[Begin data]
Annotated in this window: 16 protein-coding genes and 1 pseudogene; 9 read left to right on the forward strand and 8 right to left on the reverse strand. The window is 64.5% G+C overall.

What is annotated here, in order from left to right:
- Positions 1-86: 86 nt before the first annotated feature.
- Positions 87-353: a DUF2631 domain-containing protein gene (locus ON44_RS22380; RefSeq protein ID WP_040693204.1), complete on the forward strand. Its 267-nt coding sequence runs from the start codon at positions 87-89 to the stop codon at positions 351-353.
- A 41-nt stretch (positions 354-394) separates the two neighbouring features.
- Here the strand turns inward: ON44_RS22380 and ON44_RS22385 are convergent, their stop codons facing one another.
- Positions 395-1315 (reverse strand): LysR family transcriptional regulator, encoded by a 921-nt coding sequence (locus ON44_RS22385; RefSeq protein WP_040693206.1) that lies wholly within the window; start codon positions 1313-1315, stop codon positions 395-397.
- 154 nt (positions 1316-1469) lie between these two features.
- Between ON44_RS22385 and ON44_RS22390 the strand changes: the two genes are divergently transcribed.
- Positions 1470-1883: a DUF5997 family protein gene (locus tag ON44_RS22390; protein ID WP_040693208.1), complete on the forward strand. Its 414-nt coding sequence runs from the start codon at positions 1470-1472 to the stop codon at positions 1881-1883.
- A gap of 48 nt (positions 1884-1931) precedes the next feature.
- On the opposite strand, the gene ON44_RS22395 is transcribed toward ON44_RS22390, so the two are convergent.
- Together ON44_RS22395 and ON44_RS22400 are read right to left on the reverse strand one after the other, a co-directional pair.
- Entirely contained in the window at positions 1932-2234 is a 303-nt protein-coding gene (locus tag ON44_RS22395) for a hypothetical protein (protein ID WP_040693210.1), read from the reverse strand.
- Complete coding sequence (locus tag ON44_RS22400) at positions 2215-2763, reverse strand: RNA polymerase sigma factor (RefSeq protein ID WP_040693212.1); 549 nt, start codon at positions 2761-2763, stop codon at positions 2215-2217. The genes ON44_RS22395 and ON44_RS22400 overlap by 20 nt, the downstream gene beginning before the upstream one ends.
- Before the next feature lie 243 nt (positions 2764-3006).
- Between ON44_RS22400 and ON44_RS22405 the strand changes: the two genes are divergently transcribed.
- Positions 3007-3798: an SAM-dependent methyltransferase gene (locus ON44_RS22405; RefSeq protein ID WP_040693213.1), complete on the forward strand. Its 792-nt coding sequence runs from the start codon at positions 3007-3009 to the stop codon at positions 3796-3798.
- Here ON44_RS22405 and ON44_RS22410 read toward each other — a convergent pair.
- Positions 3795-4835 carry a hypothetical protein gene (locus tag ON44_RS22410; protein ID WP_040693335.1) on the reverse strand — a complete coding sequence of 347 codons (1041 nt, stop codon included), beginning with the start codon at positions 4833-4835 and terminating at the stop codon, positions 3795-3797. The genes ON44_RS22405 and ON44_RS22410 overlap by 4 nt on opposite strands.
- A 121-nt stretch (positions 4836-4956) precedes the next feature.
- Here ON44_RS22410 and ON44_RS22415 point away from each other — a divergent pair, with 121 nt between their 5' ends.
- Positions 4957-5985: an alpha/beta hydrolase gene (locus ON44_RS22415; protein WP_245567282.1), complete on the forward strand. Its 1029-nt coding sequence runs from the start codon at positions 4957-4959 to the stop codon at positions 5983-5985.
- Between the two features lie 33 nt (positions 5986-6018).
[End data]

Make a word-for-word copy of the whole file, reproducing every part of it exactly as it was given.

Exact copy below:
Annotated in this window: 16 protein-coding genes and 1 pseudogene; 9 read left to right on the forward strand and 8 right to left on the reverse strand. The window is 64.5% G+C overall.

What is annotated here, in order from left to right:
- Positions 1-86: 86 nt before the first annotated feature.
- Positions 87-353: a DUF2631 domain-containing protein gene (locus ON44_RS22380; RefSeq protein ID WP_040693204.1), complete on the forward strand. Its 267-nt coding sequence runs from the start codon at positions 87-89 to the stop codon at positions 351-353.
- A 41-nt stretch (positions 354-394) separates the two neighbouring features.
- Here the strand turns inward: ON44_RS22380 and ON44_RS22385 are convergent, their stop codons facing one another.
- Positions 395-1315 (reverse strand): LysR family transcriptional regulator, encoded by a 921-nt coding sequence (locus ON44_RS22385; RefSeq protein WP_040693206.1) that lies wholly within the window; start codon positions 1313-1315, stop codon positions 395-397.
- 154 nt (positions 1316-1469) lie between these two features.
- Between ON44_RS22385 and ON44_RS22390 the strand changes: the two genes are divergently transcribed.
- Positions 1470-1883: a DUF5997 family protein gene (locus tag ON44_RS22390; protein ID WP_040693208.1), complete on the forward strand. Its 414-nt coding sequence runs from the start codon at positions 1470-1472 to the stop codon at positions 1881-1883.
- A gap of 48 nt (positions 1884-1931) precedes the next feature.
- On the opposite strand, the gene ON44_RS22395 is transcribed toward ON44_RS22390, so the two are convergent.
- Together ON44_RS22395 and ON44_RS22400 are read right to left on the reverse strand one after the other, a co-directional pair.
- Entirely contained in the window at positions 1932-2234 is a 303-nt protein-coding gene (locus tag ON44_RS22395) for a hypothetical protein (protein ID WP_040693210.1), read from the reverse strand.
- Complete coding sequence (locus tag ON44_RS22400) at positions 2215-2763, reverse strand: RNA polymerase sigma factor (RefSeq protein ID WP_040693212.1); 549 nt, start codon at positions 2761-2763, stop codon at positions 2215-2217. The genes ON44_RS22395 and ON44_RS22400 overlap by 20 nt, the downstream gene beginning before the upstream one ends.
- Before the next feature lie 243 nt (positions 2764-3006).
- Between ON44_RS22400 and ON44_RS22405 the strand changes: the two genes are divergently transcribed.
- Positions 3007-3798: an SAM-dependent methyltransferase gene (locus ON44_RS22405; RefSeq protein ID WP_040693213.1), complete on the forward strand. Its 792-nt coding sequence runs from the start codon at positions 3007-3009 to the stop codon at positions 3796-3798.
- Here ON44_RS22405 and ON44_RS22410 read toward each other — a convergent pair.
- Positions 3795-4835 carry a hypothetical protein gene (locus tag ON44_RS22410; protein ID WP_040693335.1) on the reverse strand — a complete coding sequence of 347 codons (1041 nt, stop codon included), beginning with the start codon at positions 4833-4835 and terminating at the stop codon, positions 3795-3797. The genes ON44_RS22405 and ON44_RS22410 overlap by 4 nt on opposite strands.
- A 121-nt stretch (positions 4836-4956) precedes the next feature.
- Here ON44_RS22410 and ON44_RS22415 point away from each other — a divergent pair, with 121 nt between their 5' ends.
- Positions 4957-5985: an alpha/beta hydrolase gene (locus ON44_RS22415; protein WP_245567282.1), complete on the forward strand. Its 1029-nt coding sequence runs from the start codon at positions 4957-4959 to the stop codon at positions 5983-5985.
- Between the two features lie 33 nt (positions 5986-6018).